What would be the best way for me to lend a shoulder or just be there for her if she needs me. She lives down the street from me, so i'm planning on making dinner for her several nights so she doesn't have to fuss over cooking and everything else. I also told her to feel free to drop her kids off and i'd watch them for her if she needed to get out for a bit and go shopping/etc. I also offered up Colin to help her if she needs anything repaired/fixed around the house. And she has my number if she needs ANYTHING and knows she's welcome anytime day or night at our place if need be.

My question would be- what else can i do to try and be supportive of her and help her through this rough time in her life??? Thanks guys!!
Gosh, girl, you're doin' it! Wish you were MY friend and that I lived near you -- I've just been dumped, too, and got pretty much a resounding silence from everyone around me as "support"! Hope your friend knows what a gem she has in you! The best thing anyone who's been through any kind of trauma needs is support, in the form of listening, being there, help when asked, and good, loyal, trustworthy friendship. You're definitely doing that and then some!
post #8 of 20
Thread Starter 
Thankyou soo much everyone for all the tips and advice! I really appreciate it! I really want to be there for her and her little ones right now- she definitely needs the support I'm going to try and stay neutral but just be there for her and anything she might need.
post #9 of 20
A friend of ours went through the same thing a couple of years ago. We could see for a long time their marriage was falling apart, but she thought he would either talk about things if he was really unhappy I think. They also had 2 young boys (youngest was under a year old).

He'd also been unfaithful (never admitted it, but she knows of 2 definite other women), and they'd pretty much grown apart, he loved her more like a sister than a wife.

All she needed was a shoulder to cry on, and people to get her out of the house. We've stayed friends with both of them which is hard, but they both respect the fact that we haven't taken sides and haven't verbally bashed the other.

They are now both in much better relationships - he's engaged, and she's just moved in with a lovely guy with 2 gorgeous girls who left his wife after SHE cheated on HIM. So they both understand the others emotional needs.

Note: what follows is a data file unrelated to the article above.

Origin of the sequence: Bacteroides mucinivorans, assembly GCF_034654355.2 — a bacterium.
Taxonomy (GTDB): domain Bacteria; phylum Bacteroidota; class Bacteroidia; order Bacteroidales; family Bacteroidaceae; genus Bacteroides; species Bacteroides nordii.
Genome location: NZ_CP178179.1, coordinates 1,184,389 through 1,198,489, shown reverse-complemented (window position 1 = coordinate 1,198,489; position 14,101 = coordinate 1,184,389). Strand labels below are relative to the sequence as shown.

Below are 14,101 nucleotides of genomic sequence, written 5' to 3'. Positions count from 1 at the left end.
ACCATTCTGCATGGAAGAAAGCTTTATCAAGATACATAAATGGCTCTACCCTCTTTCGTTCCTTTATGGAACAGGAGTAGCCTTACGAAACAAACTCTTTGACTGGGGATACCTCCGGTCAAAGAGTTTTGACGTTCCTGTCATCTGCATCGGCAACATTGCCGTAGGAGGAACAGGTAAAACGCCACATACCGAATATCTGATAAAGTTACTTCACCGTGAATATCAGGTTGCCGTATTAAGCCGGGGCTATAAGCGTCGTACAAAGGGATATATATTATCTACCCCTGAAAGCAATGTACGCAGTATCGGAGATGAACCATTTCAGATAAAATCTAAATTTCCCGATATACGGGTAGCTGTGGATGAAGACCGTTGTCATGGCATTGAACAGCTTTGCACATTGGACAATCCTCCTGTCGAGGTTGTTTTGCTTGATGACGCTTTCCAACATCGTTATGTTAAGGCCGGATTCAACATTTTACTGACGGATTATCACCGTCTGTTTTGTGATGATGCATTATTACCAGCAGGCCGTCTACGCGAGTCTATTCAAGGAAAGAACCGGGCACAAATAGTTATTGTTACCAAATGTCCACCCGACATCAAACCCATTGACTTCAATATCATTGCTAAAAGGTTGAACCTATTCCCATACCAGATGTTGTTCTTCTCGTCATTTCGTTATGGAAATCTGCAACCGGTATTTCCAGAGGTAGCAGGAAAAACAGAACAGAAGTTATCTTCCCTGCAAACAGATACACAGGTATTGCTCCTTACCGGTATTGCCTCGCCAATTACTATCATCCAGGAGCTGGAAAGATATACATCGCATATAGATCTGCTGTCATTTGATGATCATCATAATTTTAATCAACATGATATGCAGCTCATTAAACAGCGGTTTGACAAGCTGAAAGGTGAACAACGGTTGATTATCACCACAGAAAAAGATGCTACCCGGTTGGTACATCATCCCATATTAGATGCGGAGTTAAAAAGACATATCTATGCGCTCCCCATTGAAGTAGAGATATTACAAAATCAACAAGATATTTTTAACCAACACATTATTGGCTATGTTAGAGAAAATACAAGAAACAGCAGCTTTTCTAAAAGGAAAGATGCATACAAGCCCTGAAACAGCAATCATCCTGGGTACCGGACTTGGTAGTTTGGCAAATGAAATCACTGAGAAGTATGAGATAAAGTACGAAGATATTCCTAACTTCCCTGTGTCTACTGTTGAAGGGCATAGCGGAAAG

It'll take a long time but she'll realise that there's someone out there much better for her, she just needs to take it one day at a time, and a friend like you will help her greatly.
post #10 of 20
Quote:
Originally Posted by Natalie_ca View Post
Just be there for her. Let her talk about it when she wants to, and don't judge.

Also, it's a good idea to remain neutral about your feelings towards her ex. Don't go off half cocked and call him names and say "I told you so", or tell her he's scum etc. While they are split at the moment, that doesn't mean they will stay that way. Lots of times women end up going back to their husbands because of fear of being alone and because they live in the past of what was, not what is. So if you have talked badly about her husband, she will remember that and may not be so inclined to come to you if there is a problem in the future.

Another thing..just behave normally. Don't hover and coddle her. Just be the friend you were to her.
i will just add one more thing, to what Natalie said there,
and that is dont let her get you caught up in the hate men thing or gonig out to drink etc, that so many people want to do after a break up, i have seen that cause stress with people that are married or a couple for a long time.

Just saying if she start to want to go out, all the time,and keeps trying to drag you in, it may casuse issues for you and colin.
post #11 of 20
Can't say anything that hasn't already been said, NiKki. You are such an amazing, caring person I can't imagine that you'll do anything "wrong."

Only thing I would add is that divorce really does have a grieving period. I was married for 7 years, and even though I was the one to file, it hurt. I cried, I asked God why, I tried to deny it was ending, all of it. Let your friend grieve the loss of her marriage just as one would the loss of a loved one, because that's really what it is, just the other person hasn't crossed over yet.
post #12 of 20
Nikki, when friends are in need...the very best thing you can do is be there for her and listen.

Alot of times, people don't really need physical things. What they need most of all is a shoulder and an ear. People understimate how good it feels to let someone just talk to you about their woes.

I'm sorry for your friend..that stuff is happening all too much these days
post #13 of 20